AFTER being ignored for many decades as a lost continent, perhaps what woke up Africa is digital connectivity with the rest of the world, writes C Gopinath*.
The meeting of the African Academy of Management, hosted in January by Lagos Business School, displayed research into many areas of progress across the continent. I joined my colleagues on a field trip to an ultra-modern factory, a joint venture between the Tolaram Group and US food giant Kellogg in Lagos, Nigeria. Unfortunately, the factory was not functioning, as the required imported inputs had been held up due to congestion at the local Apapa port.
Earlier that week, I had seen the backdraft of the port’s problems — a very long line of trucks parked on the Third Mainland bridge awaiting entry into the port. Hurt by the constraints of the port’s capacity, the same Tolaram Group sensed an opportunity. It is now engaged in a new multi-billion-dollar deep-sea port project that will increase capacity and modernise port operations.
This captures the Africa mood today – opportunities that can be extracted from the challenges faced on a daily basis. The continent, comprising 55 countries and about 1.2 billion people, promises to be the next growth region. Many countries already record a GDP growth rate of 6 per cent and more and, combined with healthy demographic growth rates and rapid urbanisation, promise sustained growth. After being ignored for many decades as a lost continent, perhaps what woke up Africa is digital connectivity with the rest of the world, which awakened aspirations. My Uber driver in Johannesburg listens to American rap on the radio because he likes their message, compared with the love themes of the local bands.
Private capital flows are now said to exceed aid flows into Africa. Many countries are rolling out their welcome mat. There is a race to improve ‘ease of doing business’ rankings. Rwanda, which climbed from 150 in 2008 to 32 in 2014, has a ‘One Stop Centre’ to help investors go through all the regulatory requirements.
Joel Kotkin, in his 1992 book Tribes, identified Indians as one group which has spread far and wide. A number of Indians, like the Tolaram Group, have made deep inroads into Africa. For many, the growth was organic, starting as individual traders and then slowly bringing along their family and friends.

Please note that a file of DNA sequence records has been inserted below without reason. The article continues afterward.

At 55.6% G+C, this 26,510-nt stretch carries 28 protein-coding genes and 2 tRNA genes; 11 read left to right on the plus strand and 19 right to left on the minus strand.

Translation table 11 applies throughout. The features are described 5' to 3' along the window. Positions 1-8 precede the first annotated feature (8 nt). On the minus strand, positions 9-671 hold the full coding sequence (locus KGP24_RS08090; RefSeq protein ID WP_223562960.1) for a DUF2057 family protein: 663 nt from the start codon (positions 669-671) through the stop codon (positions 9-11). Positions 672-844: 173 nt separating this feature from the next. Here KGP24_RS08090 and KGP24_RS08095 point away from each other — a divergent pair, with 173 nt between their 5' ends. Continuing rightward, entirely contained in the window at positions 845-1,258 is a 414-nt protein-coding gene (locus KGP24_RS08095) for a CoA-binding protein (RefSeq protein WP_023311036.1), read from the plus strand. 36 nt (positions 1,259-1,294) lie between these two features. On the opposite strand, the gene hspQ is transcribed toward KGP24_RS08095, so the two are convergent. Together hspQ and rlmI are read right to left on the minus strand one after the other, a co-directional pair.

recent arrivals are the Chinese, another of Kotkin’s global tribes, although their presence has come with the powerful political and financial backing of the Chinese state, and they are mostly engaged in large-scale mining and infrastructure projects across the continent. In Zambia, many Chinese have married locally and are raising families; they are now referred to as the ‘Zambinese’!
Some businesses, though, are intriguing. The private security business, serving residences and commercial establishments in South Africa, is one of the largest in the world. Growing unemployment, leading to high crime rates, makes for extra-high walls and signs that warn of ‘armed response.’
Nearly every coastal country in Africa has found oil, but Nigeria, with the second-largest reserves in the continent, suffers from power cuts.
Africa, with a well-earned reputation for autocratic leaders who overstay their welcome, continues to hit the headlines for poor governance. The most recent corrupt collaboration between former South African President Jacob Zuma and the Gupta brothers has contributed a new term in public policy, namely ‘state capture.’
But we also have the example of Ghana and Cote d’Ivoire collaborating to rescue their cocoa farmers from low commodity prices. These farmers produce 65 per cent of the world’s cocoa, and seeing all profits go to processors and middle-men in the West, have now formed a cartel and are levying a fee of $400 per metric tonne for a fund to help poor farmers.
Many of the early African leaders post-independence had learned all the wrong lessons on resource extraction from their colonial masters. But the more recent leaders are looking to collaborate. Already, 22 countries have ratified the African Continental Free Trade Area, expected to grow to cover the entire continent.
*C Gopinath is a professor at Suffolk University, Boston